I feel like the Only people who were shocked by Qanon and the current climate are Wealthy socially detached folks.

10

u/dukss Oct 16 '21

>The authors of the new studies feared that research on polarization and partisan tribalism was too focused on a left vs. right framework.

most people see Qanon as a right wing thing.

10

u/EK92409 Oct 17 '21

But there have been lots of people that voted for Obama and also voted for Trump. Also, lots of people that never voted or don’t usually vote decided to vote in 2020. Also, many many people that attended the January 6th riot ordinarily describe themselves as not political, many never vote(ed), but yet they consider themselves total patriots and everyone else that disagrees is a traitor.

2

u/Grumpy_Puppy Oct 17 '21

The belief that the “one percent” controls the economy for their own good was positively associated with having a liberal political ideology, while the belief that a “deep state” is embedded within the government was positively associated with having a conservative political ideology. But anti-establishment sentiments were more strongly associated with endorsing these beliefs than political ideology.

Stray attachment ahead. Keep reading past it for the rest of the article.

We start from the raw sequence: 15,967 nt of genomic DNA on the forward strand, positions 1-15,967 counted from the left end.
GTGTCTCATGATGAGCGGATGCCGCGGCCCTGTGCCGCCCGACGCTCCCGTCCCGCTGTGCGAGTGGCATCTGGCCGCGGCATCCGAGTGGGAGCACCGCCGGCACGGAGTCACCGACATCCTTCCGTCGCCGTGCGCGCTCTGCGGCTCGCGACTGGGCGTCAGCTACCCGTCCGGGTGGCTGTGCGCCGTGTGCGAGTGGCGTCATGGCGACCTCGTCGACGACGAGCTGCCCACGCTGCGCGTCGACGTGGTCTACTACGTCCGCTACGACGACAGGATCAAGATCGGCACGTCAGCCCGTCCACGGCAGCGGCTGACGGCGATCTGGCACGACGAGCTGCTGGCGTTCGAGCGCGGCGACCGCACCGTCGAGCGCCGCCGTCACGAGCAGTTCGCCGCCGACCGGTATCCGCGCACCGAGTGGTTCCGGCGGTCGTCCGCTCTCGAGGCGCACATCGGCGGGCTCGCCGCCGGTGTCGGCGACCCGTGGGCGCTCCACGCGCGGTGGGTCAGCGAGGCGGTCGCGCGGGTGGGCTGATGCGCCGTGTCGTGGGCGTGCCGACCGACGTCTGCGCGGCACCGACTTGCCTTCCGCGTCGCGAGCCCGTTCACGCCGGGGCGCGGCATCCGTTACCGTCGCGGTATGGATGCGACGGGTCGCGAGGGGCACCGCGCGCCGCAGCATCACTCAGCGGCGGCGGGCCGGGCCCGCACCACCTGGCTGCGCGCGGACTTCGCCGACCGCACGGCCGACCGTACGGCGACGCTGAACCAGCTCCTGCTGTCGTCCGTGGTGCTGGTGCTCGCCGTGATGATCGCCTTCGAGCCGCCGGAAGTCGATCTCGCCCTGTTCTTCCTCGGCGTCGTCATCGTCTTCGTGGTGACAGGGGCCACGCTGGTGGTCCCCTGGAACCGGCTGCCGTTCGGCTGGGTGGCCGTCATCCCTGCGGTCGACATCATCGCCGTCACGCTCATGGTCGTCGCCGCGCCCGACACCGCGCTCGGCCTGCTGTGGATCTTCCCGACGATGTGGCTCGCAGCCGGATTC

The study agrees with you that Qanon is a right wing. The point is being right wing doesn't automatically make someone a Qanoner, instead people appear to be conspiracy minded first, and then get funneled into a conspiracy based on their ideology.

34

u/Grumpy_Puppy Oct 16 '21

Every time a study like this is done people like you crawl out of the woodwork to criticize it for verifying something that "everyone knows". It doesn't make you look smart or insightful, it makes you look ignorant and whiny.

4

u/[deleted] Oct 17 '21

He's right though, this study is pretty weak. Nothing here is particularly new or interesting.

5

u/Grumpy_Puppy Oct 17 '21

They're not right, and neither are you. It's extremely important to do the "boring" work of confirming things that "everyone knows" because sometimes you show those things aren't true.

Novelty bias is not a good thing for the health of sociology studies.

-2

u/[deleted] Oct 17 '21